The rodent αA-crystallin gene: mutagenesis of a non-consensus 5′-splice site to study alternative splicing in vivo

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Abstract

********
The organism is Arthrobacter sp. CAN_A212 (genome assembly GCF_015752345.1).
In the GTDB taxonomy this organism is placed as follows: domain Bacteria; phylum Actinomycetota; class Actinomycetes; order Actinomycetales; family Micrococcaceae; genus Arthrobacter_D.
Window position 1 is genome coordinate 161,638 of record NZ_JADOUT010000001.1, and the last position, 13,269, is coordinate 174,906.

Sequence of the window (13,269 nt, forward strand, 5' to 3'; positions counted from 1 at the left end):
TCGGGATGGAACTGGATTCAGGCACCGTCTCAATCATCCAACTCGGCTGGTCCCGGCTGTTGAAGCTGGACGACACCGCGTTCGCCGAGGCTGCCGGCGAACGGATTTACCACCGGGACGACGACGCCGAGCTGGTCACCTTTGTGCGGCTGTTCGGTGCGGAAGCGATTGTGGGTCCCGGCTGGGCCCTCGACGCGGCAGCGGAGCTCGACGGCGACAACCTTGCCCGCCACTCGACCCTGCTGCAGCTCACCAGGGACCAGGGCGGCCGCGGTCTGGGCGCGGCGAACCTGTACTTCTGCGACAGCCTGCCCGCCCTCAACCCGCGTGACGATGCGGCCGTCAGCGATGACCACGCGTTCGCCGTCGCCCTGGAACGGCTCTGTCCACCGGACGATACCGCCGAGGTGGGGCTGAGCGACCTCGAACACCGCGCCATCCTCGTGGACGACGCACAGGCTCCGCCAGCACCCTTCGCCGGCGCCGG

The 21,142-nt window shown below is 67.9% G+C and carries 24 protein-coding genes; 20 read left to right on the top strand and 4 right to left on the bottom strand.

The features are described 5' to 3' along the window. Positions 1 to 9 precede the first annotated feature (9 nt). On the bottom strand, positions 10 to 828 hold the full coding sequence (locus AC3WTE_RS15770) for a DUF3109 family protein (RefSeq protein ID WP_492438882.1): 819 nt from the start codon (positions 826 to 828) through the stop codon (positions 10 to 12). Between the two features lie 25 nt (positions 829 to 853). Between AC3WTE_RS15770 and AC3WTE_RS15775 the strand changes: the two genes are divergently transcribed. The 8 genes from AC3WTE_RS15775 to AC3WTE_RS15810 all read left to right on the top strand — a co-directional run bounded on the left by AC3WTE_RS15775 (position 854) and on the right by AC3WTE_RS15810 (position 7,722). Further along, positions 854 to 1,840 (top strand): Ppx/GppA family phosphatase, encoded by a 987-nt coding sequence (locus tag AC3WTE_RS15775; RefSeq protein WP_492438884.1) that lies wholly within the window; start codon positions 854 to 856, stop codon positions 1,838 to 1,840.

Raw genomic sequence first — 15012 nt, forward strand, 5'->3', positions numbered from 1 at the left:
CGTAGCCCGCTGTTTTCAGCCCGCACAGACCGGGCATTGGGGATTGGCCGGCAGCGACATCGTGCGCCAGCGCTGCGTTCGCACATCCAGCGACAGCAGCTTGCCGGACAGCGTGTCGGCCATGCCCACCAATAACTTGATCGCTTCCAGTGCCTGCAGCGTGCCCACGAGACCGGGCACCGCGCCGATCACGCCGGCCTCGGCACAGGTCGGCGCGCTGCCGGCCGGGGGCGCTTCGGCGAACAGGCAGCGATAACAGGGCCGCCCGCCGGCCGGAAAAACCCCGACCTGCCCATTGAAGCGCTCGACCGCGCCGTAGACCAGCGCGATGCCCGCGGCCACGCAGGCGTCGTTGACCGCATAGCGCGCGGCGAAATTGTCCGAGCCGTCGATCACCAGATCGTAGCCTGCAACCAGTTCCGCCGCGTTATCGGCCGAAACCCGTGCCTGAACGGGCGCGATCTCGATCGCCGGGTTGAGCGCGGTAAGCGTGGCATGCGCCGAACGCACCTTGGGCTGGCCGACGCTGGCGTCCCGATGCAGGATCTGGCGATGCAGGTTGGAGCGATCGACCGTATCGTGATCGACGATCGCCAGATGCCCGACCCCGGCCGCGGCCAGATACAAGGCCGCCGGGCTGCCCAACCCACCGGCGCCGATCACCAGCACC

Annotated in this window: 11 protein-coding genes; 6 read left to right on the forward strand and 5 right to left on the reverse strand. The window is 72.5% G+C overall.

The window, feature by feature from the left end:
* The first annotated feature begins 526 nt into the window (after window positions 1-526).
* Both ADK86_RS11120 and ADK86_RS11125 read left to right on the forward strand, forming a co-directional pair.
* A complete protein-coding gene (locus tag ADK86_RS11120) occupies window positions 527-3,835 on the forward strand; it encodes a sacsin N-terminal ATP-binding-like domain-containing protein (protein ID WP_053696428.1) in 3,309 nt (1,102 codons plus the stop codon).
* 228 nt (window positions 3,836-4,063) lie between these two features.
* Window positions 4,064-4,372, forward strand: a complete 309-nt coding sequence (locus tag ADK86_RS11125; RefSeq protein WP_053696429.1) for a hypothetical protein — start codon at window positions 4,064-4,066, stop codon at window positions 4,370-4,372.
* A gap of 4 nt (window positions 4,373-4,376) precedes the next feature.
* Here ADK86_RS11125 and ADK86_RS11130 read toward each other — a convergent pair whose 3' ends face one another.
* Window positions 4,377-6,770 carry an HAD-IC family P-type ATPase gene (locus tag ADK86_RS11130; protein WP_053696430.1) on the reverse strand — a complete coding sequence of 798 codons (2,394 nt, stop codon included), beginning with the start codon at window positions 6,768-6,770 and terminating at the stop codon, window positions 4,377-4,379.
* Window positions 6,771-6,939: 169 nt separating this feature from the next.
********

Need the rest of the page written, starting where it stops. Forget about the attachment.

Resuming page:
αA-Crystallin is a member of the small heat shock protein family that is abundantly expressed as a structural component in the vertebrate eye lens. In lenses of rodents and some other mammals, there occurs a minor variant of αA-crystallin, which has an insertion of 23 amino acid residues. This variant, αAins-crystallin, results from differential integration of an optional exon into a small fraction of the mRNA. We have studied whether this alternative splicing is caused by a non-consensus cytosine in the 5′ splice site adjacent to the optional exon. After replacement of the aberrant cytosine in the hamster αA-crystallin gene by a consensus thymine, and transient transfection of this gene in Chinese Hamster Ovary cells, the optional exon is indeed almost completely spliced into the mature mRNA. In contrast, replacement of the cytosine by adenine or guanine completely abolishes the splicing of the optional exon. Our results confirm that alternative splicing of the αA-crystallin primary transcript is mainly due to a non-consensus 5′ splice site nucleotide. However, we conclude that the small size of the optional exon is probably an additional contributing factor and therefore it seems that the splicing mechanism is based on recognition of exons rather than introns.

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